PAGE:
Now, I am pleased to say, we have gone from about zero name recognition to the point where Yachting Magazine just announced that our about-to-splash 100 Cruiser was one of their top five articles for the month of August!

It’s like anything in life, or like building a school in Haiti: If you think about the magnitude of it all, you figure why bother? But if keep your head down, work hard as you can every day, somehow magical things just happen. What a great ride!

Vicem 100 Cruiser

You can read about the ranking and the boat at:

II. This week I received the latest construction pix of our Mega series (32M, 35M and 46M). It is shocking to me how quickly they are coming together.  All three are spec boats (Oh, the things you can do with deep pockets!).

Here is the 32M:



And the 35M:



And the 46M (My favorite. Check out that massive stern thruster):




III. I’m out of the country next week, but you can reach me if you try hard enough. Here’s something to help you get over my absense – The hurricane brought me home to NY for a few days, where I was able to pick up a little on my somewhat neglected novel, Ambush Alley.  Here’s a new section for you, one of many about boats, and Haiti:

A few hours later they weighed anchor and sailed west. Reggie sat in the bow, reading his bible. At fifteen minute intervals Tommy would scan the empty shoreline with his binoculars.

“What are you looking for?” asked Reggie.

“A mountain of conch.”

Reggie looked at him quizzically, and then resumed reading.

Two hours later Tommy sounded a satisfied grunt. He tacked the boat and headed in towards shore. Ahead of them was a long narrow dock, empty of boats or people. And on the shore next to it was a large pile of discarded and sun-bleached conch shells, maybe fifteen feet high. They tied up at the dock.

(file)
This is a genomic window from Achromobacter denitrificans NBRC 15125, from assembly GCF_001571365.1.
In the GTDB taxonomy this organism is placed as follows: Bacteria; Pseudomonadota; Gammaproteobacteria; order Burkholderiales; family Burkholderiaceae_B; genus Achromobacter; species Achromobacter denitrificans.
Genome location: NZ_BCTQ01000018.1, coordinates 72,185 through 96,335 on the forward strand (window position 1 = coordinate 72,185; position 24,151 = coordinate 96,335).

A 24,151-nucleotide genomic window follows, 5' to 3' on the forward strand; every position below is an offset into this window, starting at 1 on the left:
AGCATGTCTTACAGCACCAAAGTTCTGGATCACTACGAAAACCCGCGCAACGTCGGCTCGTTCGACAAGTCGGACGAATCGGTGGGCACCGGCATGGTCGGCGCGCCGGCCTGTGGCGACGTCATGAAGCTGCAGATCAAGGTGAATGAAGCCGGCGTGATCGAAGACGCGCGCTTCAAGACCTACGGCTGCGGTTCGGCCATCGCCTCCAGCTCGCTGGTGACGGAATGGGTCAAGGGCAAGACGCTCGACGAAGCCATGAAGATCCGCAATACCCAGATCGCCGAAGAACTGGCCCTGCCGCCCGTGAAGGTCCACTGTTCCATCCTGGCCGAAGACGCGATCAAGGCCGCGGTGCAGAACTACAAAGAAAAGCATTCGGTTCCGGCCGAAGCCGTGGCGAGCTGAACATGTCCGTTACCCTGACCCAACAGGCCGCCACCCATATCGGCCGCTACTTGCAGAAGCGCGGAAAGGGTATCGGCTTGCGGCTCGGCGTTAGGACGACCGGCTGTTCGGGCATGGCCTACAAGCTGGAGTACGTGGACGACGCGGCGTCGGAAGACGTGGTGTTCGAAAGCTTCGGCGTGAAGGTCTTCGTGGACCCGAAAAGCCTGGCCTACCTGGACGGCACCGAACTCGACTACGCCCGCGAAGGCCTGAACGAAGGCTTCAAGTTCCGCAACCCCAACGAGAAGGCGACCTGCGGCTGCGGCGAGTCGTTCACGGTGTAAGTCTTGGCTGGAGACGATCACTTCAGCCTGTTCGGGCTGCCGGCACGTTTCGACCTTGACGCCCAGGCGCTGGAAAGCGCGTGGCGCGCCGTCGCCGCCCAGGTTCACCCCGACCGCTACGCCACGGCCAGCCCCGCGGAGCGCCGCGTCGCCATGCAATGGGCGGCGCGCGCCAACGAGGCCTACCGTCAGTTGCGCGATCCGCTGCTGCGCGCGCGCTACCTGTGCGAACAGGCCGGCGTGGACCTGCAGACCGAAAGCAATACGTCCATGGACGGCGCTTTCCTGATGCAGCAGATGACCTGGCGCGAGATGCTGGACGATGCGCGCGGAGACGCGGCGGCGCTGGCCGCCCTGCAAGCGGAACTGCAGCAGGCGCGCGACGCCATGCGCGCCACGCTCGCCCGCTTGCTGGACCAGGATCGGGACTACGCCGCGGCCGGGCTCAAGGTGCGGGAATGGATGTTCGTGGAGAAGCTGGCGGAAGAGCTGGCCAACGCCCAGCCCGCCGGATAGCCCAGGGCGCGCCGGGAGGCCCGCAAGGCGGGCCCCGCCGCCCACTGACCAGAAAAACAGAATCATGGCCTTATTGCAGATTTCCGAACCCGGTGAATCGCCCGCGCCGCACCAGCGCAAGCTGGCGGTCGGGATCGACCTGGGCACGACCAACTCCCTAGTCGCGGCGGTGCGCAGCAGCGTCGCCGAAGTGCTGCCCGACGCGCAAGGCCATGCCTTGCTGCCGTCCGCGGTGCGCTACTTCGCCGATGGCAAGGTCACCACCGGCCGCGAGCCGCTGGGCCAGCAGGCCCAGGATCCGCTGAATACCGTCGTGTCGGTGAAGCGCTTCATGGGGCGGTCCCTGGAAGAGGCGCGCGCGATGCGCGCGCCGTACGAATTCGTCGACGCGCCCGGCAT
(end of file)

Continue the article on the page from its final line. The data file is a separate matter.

“Now what?” asked Reggie.

“Now we wait. In the Caribbean, where there is conch, there is a dock. And where there is a dock, there is a panga.”

Just after lunchtime they heard the spit and sputter of a weak outboard engine. A long and thin wooden boat headed in towards them, and Tommy was pleased to see that like every working panga he’d ever seen, it was painted brightly in orange, green, and yellow.  A teenager was in the bow, and an old man was in the stern, by the outboard. Between them was a small pile of colorful conch shells.

“And where there is a panga, there is a Captain? ” asked Reggie.

 Tommy stepped out of the sailboat and helped tie up the fishing boat.  Reggie followed, and then translated Tommy’s proposition into Creole.  The Captain looked at the sailboat carefully, and then at Tommy. He didn’t smile, but he did nod his head. Tommy took twenty hundred dollar bills out of the backpack. He gave five to the Captain. The next fifteen he ripped in half. He gave the Captain the left side of the bills, and he put the right sides in his back pocket with a bit of drama.

“Reggie, tell him I will be back in ten days. If the boat is still here, untouched, he gets the other halves.”

“Haitians live on two dollars a day. You just bought ten years.”

“I only need ten days.  If its longer than that, the boat is his.”